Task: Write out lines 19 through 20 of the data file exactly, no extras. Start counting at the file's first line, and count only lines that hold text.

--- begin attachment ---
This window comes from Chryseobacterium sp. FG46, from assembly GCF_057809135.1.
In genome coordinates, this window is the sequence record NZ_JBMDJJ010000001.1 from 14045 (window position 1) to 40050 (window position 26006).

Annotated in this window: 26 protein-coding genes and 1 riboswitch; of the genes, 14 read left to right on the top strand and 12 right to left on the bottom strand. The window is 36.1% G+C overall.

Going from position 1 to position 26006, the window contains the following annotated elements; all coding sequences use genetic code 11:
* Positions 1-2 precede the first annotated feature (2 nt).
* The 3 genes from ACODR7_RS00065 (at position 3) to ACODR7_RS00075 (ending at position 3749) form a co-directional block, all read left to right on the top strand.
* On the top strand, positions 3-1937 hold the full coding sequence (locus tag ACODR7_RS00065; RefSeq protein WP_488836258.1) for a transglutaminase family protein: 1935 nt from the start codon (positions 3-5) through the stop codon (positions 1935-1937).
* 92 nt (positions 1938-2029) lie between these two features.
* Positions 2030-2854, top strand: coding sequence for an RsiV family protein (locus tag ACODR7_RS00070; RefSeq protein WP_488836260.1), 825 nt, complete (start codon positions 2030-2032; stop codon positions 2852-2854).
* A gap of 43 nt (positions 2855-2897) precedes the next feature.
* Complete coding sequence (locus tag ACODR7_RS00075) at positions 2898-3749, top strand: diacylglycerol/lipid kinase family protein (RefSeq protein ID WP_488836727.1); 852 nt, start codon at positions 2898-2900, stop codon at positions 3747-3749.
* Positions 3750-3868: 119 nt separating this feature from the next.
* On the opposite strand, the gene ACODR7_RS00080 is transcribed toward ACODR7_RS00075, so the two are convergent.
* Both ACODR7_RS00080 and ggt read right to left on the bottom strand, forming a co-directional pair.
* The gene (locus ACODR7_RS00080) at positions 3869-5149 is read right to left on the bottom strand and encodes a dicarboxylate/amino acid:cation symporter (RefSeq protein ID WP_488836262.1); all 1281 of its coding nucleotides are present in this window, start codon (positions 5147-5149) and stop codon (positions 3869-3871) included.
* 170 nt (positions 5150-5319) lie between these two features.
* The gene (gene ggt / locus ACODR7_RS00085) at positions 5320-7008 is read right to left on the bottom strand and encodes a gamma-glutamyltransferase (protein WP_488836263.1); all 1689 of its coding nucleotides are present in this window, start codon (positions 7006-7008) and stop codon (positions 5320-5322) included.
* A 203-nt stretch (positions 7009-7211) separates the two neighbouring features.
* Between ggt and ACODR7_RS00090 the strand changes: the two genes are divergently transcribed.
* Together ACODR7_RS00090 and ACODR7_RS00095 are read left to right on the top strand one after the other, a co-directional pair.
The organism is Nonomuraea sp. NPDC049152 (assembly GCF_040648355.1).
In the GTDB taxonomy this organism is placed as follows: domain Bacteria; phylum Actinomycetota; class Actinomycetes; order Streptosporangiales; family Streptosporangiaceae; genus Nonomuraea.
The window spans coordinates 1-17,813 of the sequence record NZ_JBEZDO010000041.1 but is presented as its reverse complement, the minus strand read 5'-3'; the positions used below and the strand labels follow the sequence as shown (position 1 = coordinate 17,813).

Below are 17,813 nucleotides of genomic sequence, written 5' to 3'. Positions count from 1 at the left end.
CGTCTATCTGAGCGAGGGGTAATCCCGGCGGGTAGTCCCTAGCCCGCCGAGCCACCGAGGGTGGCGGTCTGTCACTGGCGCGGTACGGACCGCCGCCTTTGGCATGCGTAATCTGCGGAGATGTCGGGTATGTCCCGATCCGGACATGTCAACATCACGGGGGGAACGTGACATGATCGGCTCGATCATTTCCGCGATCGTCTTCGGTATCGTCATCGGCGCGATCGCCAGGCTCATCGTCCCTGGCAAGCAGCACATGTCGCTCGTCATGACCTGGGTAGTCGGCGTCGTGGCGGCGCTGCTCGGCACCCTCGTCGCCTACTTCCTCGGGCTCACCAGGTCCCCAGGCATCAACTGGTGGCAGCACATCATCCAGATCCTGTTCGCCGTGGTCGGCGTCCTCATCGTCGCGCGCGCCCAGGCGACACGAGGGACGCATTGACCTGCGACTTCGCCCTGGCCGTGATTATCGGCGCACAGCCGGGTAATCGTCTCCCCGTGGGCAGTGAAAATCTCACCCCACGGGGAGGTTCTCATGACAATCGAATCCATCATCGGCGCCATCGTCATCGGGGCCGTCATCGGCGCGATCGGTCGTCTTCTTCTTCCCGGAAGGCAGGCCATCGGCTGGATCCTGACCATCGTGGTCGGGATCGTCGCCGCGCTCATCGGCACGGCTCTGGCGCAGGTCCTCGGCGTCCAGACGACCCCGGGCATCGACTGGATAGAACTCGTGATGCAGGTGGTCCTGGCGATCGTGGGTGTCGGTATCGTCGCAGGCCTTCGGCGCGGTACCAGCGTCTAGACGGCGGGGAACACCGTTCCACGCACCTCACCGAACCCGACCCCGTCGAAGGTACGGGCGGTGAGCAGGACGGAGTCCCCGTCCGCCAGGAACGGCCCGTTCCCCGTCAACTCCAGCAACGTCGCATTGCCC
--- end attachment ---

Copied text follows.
* Between ggt and ACODR7_RS00090 the strand changes: the two genes are divergently transcribed.
* Together ACODR7_RS00090 and ACODR7_RS00095 are read left to right on the top strand one after the other, a co-directional pair.